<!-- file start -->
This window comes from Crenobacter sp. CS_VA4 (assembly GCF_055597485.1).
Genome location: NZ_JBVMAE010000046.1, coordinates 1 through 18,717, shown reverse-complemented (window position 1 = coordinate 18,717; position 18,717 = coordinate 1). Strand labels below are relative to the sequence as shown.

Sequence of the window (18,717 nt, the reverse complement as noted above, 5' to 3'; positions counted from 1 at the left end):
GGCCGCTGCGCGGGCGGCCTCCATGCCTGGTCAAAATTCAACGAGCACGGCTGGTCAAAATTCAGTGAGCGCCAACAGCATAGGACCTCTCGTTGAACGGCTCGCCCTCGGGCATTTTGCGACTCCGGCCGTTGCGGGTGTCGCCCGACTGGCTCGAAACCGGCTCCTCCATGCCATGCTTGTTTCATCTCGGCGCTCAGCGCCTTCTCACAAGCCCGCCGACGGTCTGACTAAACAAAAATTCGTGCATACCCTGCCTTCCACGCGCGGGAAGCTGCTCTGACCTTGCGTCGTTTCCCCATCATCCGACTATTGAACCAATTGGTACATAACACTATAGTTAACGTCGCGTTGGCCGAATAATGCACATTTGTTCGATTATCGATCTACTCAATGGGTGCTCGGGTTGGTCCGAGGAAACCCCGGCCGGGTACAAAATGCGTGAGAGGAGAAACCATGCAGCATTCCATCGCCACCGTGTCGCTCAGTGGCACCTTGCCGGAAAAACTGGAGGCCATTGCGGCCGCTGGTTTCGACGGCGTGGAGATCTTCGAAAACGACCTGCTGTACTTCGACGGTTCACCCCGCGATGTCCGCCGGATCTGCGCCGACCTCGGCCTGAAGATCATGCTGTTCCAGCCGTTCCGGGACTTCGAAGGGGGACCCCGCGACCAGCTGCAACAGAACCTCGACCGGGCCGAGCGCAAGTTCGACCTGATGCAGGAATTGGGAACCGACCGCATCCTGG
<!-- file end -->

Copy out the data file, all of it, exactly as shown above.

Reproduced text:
This window comes from Crenobacter sp. CS_VA4 (assembly GCF_055597485.1).
Genome location: NZ_JBVMAE010000046.1, coordinates 1 through 18,717, shown reverse-complemented (window position 1 = coordinate 18,717; position 18,717 = coordinate 1). Strand labels below are relative to the sequence as shown.

Sequence of the window (18,717 nt, the reverse complement as noted above, 5' to 3'; positions counted from 1 at the left end):
GGCCGCTGCGCGGGCGGCCTCCATGCCTGGTCAAAATTCAACGAGCACGGCTGGTCAAAATTCAGTGAGCGCCAACAGCATAGGACCTCTCGTTGAACGGCTCGCCCTCGGGCATTTTGCGACTCCGGCCGTTGCGGGTGTCGCCCGACTGGCTCGAAACCGGCTCCTCCATGCCATGCTTGTTTCATCTCGGCGCTCAGCGCCTTCTCACAAGCCCGCCGACGGTCTGACTAAACAAAAATTCGTGCATACCCTGCCTTCCACGCGCGGGAAGCTGCTCTGACCTTGCGTCGTTTCCCCATCATCCGACTATTGAACCAATTGGTACATAACACTATAGTTAACGTCGCGTTGGCCGAATAATGCACATTTGTTCGATTATCGATCTACTCAATGGGTGCTCGGGTTGGTCCGAGGAAACCCCGGCCGGGTACAAAATGCGTGAGAGGAGAAACCATGCAGCATTCCATCGCCACCGTGTCGCTCAGTGGCACCTTGCCGGAAAAACTGGAGGCCATTGCGGCCGCTGGTTTCGACGGCGTGGAGATCTTCGAAAACGACCTGCTGTACTTCGACGGTTCACCCCGCGATGTCCGCCGGATCTGCGCCGACCTCGGCCTGAAGATCATGCTGTTCCAGCCGTTCCGGGACTTCGAAGGGGGACCCCGCGACCAGCTGCAACAGAACCTCGACCGGGCCGAGCGCAAGTTCGACCTGATGCAGGAATTGGGAACCGACCGCATCCTGG